The Dutch Ministry of Infrastructure and Environment has announced that it has successfully used three Altura Zenith ATX8 drones, manufactured by Aerialtronics, to monitor the traffic leading to and from the Concert at Sea festival in Zeeland. The drones monitored an area of 30 square kilometres and were supported with a strong wireless network connection provided by T-Mobile.
The drones, operated by the Dutch company OmniworkX, were deployed to get a better grasp on traffic jams during a busy festival which attracted more than 80,000 people. The UAS provided assistance, especially on highways where there was only extra traffic due to this special event. Traffic coordinators used a livestream camera connection to redirect traffic along a faster route.
Gertske de Bruijn, from the Ministry of Infrastructure and Environment, said: “The additional value of the drones is huge. With the live images that the drone sent us, we could limit the creation of traffic, solve incidents faster and offer real-time traffic information.”
“With the information provided by the drone, we could direct traffic and road inspectors in a more effective fashion, quickly open rush hour lanes or redirect the traffic. Many roads that lead to and from a festival location do not have fixed cameras that watch the traffic situation.”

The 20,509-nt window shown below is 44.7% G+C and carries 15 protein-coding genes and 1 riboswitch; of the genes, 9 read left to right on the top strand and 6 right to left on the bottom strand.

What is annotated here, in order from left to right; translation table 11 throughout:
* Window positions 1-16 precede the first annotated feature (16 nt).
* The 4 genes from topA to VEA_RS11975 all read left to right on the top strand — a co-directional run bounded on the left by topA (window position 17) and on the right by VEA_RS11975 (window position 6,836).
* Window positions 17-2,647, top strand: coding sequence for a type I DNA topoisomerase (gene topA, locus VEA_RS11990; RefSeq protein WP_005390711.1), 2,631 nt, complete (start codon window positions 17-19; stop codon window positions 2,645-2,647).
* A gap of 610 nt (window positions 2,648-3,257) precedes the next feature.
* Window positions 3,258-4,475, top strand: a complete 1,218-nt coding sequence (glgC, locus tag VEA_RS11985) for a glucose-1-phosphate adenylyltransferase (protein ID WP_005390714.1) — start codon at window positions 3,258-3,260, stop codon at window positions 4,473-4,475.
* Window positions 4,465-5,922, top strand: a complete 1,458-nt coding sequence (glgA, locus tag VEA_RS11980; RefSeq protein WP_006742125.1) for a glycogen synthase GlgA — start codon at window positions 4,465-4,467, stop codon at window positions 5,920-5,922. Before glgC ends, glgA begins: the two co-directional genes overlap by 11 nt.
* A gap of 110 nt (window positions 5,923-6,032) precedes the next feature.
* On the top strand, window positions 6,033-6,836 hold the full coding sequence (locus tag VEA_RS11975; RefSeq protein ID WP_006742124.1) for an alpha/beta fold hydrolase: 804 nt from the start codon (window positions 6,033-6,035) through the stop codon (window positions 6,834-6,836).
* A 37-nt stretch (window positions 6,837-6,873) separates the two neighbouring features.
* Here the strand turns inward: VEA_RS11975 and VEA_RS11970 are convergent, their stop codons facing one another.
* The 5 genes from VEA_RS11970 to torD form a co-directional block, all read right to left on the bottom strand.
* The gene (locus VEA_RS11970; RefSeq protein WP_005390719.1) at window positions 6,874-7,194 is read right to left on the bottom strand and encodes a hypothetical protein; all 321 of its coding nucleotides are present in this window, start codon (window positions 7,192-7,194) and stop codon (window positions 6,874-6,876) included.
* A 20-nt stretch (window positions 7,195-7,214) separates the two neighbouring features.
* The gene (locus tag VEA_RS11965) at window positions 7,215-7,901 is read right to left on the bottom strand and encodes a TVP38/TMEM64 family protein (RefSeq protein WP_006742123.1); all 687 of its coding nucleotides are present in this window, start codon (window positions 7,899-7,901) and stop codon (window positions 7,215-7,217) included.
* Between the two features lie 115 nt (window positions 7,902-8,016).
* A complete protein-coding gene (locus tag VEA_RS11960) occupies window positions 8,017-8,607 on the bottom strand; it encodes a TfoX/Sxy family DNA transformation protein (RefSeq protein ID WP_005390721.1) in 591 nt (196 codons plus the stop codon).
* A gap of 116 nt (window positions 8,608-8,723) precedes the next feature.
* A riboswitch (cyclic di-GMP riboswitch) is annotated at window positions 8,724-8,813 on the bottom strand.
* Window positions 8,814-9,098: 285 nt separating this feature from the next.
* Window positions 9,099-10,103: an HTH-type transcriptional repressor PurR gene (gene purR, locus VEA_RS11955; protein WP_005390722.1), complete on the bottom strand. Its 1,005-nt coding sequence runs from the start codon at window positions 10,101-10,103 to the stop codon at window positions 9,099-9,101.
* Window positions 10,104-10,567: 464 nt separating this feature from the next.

The Belgian Police MidLim is already using the Altura Zenith to complement their operations in the Limburg region. They praised the Zenith for its reliability, stability and versatility after deploying it 70 times to search for missing persons, monitor traffic and use for crowd control.
Police chief Frank Mulleners, who is leading the innovative new project in the Limburg area, explained that the UAS is “multifunctional”. “We can use it for detective work, maintaining public order, aerial photographs and searching for missing persons,” he said.
He explained that there are significant time and cost advantages to using a drone in the field. “We can act very quickly and do not have to wait for a federal helicopter to begin our work. The price is not comparable with that of a helicopter.”
The Zenith is also being tested by the fire service in The Netherlands and for search and rescue missions in Norway. T-Mobile became the first European telecoms provider to take delivery of the Zenith last week, using the system to inspect its cell towers.